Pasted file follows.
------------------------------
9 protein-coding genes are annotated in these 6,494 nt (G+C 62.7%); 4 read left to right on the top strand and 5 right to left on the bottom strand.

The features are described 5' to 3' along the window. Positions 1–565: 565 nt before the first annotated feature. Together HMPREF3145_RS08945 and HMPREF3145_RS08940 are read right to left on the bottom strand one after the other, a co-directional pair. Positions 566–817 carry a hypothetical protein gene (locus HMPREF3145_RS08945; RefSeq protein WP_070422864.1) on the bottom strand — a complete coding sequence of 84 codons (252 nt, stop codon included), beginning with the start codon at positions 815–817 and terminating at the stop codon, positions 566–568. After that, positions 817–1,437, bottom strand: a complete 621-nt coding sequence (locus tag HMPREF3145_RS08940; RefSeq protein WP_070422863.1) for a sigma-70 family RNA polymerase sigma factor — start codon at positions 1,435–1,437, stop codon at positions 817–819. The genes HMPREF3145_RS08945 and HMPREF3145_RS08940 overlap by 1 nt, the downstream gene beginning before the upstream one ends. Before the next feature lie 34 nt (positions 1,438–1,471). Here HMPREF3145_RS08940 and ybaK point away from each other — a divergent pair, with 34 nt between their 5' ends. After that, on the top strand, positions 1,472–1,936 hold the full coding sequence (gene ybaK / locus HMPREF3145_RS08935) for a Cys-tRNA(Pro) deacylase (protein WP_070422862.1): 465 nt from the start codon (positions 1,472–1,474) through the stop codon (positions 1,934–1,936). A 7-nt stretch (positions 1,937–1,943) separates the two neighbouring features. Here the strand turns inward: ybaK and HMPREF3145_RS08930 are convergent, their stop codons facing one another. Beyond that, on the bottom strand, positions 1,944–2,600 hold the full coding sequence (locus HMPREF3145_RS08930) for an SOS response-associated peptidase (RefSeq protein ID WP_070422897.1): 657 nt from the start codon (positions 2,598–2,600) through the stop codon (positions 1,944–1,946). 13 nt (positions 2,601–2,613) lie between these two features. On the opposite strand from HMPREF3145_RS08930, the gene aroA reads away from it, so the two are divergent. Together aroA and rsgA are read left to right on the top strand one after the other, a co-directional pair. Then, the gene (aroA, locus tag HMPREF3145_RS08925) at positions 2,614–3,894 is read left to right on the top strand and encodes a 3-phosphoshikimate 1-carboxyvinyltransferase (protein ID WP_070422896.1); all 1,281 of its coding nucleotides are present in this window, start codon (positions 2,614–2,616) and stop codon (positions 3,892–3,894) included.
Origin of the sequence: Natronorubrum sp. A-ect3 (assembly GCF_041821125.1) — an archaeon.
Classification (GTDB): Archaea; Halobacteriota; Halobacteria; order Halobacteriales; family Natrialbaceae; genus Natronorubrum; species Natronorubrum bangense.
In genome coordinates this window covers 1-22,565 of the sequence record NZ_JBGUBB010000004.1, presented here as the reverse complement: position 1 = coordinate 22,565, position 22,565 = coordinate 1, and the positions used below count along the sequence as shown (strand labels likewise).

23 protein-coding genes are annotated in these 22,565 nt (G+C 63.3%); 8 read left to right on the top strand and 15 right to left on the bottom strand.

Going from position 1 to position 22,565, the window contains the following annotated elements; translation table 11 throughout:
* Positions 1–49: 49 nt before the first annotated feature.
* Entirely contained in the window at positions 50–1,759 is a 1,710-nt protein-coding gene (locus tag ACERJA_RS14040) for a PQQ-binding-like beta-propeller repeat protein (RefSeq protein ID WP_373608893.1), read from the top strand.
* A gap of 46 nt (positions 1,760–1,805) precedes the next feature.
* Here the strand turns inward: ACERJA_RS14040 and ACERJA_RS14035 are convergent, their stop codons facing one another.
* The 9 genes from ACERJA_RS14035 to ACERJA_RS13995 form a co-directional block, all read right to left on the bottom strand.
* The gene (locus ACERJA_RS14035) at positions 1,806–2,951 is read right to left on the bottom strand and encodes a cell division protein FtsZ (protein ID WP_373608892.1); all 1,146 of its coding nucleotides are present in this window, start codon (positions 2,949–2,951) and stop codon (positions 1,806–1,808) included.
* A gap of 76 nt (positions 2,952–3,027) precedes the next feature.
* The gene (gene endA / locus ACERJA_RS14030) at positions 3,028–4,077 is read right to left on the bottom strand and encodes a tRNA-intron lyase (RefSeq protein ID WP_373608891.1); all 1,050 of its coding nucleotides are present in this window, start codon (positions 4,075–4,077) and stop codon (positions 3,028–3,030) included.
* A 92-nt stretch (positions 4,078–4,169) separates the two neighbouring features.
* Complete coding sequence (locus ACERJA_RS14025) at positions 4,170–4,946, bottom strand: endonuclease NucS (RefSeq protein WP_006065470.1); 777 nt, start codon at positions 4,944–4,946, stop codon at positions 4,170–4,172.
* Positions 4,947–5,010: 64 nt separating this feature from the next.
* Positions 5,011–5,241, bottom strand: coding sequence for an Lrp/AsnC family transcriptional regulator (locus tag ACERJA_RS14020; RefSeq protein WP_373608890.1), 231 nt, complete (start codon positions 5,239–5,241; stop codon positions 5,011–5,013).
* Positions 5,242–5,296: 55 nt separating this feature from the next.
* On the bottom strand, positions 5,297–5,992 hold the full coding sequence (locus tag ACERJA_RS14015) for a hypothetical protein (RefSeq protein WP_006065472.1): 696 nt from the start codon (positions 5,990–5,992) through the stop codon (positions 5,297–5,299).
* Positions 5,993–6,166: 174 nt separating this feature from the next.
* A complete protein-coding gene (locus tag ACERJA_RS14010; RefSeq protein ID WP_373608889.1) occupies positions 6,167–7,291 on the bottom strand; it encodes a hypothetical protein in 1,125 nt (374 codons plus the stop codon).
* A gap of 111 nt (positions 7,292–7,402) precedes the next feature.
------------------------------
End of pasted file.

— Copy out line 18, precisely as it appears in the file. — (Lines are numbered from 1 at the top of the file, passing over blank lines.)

* Positions 4,947–5,010: 64 nt separating this feature from the next.